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Timber REITs Refocus

06/24/2011 | By Carisa Chappell

Timber REITs Refocus
The lag in the housing market has timber REITs tweaking their business strategies, according to sector executives who spoke with REIT.com during REITWeek 2011: NAREIT's Investor Forum at the Waldorf=Astoria in New York earlier this month.

Weyerhaeuser Co. (NYSE: WY) converted to a timber REIT in 2010 and has more than 6 million acres of timberland in the United States. The company has been impacted by the slow housing market, so it is focusing on other aspects of its operations, said Patricia Bedient, executive vice president and chief financial officer of Weyerhaeuser. These include managing longtime customer relationships, innovation and manufacturing efficiency.

"We have yet to see the recovery start up in the housing market, but what we do know is that based on long-term demographics, the pace of recovery might be uncertain, but the long-term prospects remain positive," Bedient said.

Paul Boynton, president and chief operating officer of Rayonier Inc. (NYES: RYN), which manages 2.5 million acres of timberland in the U.S. and New Zealand, said that while business has been slowed, the company is not selling low on its resources. He noted that timberlands are a natural resource that will continue to grow, even when not harvested. Consequently, Boynton said, Raynoier is "deferring the deployment" of its assets.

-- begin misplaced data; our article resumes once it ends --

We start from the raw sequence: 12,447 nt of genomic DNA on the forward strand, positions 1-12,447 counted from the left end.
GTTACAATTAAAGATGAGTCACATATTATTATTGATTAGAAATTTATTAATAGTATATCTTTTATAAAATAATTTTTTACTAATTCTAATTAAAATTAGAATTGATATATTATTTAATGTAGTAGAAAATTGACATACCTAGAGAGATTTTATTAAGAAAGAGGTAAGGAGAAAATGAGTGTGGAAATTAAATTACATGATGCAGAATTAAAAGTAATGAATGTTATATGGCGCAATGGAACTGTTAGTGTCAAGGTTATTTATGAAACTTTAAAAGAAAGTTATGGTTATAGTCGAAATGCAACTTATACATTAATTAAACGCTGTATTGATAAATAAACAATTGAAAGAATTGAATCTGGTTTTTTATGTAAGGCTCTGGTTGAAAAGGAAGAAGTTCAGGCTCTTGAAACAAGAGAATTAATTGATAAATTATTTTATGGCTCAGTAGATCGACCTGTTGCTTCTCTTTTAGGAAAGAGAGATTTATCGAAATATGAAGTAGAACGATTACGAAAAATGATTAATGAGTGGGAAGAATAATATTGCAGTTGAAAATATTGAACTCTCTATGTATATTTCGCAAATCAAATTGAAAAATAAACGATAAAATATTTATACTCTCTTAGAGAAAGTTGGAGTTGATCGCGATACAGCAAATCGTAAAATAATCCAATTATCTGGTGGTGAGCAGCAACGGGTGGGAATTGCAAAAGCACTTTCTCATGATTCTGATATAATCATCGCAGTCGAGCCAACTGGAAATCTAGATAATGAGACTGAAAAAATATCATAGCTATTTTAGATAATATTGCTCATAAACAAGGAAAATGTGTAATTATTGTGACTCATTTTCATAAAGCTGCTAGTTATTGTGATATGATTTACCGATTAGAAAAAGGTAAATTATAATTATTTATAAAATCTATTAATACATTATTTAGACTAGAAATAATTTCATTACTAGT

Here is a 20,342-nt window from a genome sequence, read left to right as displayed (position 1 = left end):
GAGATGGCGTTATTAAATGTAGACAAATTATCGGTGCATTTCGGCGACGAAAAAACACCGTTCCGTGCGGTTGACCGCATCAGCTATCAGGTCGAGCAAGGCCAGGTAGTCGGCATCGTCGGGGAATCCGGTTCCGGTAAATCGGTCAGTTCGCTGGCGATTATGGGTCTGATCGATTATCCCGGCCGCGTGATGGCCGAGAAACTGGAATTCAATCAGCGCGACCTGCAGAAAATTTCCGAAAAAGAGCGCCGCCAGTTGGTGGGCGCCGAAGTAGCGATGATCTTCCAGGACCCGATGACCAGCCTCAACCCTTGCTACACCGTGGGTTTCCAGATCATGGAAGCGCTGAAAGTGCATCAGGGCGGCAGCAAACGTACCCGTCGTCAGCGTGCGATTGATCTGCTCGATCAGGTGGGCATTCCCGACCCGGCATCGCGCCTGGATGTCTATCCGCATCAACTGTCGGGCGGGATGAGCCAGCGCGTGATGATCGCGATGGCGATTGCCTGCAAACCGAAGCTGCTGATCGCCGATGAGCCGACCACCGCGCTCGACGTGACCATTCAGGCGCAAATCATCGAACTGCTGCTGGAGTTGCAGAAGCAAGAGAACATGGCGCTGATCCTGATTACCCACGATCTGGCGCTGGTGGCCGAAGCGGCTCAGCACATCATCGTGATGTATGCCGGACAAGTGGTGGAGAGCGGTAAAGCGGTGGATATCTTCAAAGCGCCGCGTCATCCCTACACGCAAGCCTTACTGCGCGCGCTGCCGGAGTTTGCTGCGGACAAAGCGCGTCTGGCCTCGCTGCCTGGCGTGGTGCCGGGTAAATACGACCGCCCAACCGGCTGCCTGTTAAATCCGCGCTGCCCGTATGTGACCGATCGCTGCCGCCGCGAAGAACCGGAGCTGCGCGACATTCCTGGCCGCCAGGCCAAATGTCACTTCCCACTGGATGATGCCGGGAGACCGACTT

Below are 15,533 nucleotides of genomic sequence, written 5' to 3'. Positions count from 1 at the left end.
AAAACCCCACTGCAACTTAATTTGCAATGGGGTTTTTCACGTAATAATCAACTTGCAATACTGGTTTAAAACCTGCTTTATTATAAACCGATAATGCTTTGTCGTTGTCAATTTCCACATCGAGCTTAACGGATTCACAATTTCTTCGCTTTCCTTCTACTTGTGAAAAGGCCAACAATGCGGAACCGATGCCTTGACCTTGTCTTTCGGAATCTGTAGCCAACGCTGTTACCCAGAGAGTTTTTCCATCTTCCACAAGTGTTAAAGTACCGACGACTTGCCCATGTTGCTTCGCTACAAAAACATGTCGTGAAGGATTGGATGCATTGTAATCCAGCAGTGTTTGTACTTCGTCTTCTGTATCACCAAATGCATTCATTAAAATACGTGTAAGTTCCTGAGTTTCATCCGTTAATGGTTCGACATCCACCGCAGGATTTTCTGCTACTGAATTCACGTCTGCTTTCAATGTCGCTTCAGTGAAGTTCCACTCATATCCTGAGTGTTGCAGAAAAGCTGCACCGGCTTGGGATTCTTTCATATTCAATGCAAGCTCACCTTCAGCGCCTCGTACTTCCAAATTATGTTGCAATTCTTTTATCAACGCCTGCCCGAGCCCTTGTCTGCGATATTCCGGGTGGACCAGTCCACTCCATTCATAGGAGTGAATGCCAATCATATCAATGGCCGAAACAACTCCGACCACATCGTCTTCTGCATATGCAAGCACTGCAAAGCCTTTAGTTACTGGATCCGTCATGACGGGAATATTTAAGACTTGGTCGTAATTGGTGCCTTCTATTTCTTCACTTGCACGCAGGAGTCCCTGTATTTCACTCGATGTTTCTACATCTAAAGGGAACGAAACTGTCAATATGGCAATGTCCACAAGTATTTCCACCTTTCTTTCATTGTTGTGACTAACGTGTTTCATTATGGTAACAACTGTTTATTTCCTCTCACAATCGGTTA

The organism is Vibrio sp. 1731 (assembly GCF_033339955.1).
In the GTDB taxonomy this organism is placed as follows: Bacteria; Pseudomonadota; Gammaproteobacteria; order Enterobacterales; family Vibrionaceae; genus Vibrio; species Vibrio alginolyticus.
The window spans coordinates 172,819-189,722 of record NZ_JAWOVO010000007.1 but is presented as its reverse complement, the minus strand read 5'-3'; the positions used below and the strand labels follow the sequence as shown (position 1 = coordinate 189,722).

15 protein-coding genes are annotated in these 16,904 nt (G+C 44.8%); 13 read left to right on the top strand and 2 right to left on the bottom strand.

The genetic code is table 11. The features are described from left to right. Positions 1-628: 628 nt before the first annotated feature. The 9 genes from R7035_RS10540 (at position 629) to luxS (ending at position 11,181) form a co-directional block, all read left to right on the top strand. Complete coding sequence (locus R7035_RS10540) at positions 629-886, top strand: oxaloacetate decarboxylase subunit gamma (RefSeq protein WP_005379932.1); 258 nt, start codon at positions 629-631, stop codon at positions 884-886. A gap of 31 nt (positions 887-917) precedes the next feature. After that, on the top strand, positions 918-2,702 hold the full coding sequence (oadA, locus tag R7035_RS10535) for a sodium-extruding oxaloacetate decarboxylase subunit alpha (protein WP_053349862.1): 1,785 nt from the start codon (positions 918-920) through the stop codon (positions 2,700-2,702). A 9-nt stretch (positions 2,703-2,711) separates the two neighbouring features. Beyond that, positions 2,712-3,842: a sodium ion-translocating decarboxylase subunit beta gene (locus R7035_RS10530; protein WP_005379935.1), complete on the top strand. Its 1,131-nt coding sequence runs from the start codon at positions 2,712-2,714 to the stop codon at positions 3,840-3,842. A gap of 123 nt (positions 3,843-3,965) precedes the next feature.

With the U.S. market weakened, both Rayonier and Weyerhaeuser are looking to increase revenue through opportunities in Asia.

"In light of the depressed housing market domestically in the United States, we have relied on our customer relationships in Asia, where demand for timberland and log exports is growing very rapidly," Bedient said. "We have exported off the West Coast for 25 years and we are continuing to maximize those ideas going forward," she said.

Likewise, Boynton said his company is well positioned to meet China's large demand for logs.

The timber companies also are focusing on manufacturing high-grade cellulose fibers, commonly referred to as pulp, which are used in a range of products from LCD screens to food.

"The pulp mill business has been relatively solid and strong, we are shifting more of our mix to pulp mill during these economic down times, and that has certainly helped mitigate some of the effects of the current economy," Boynton said.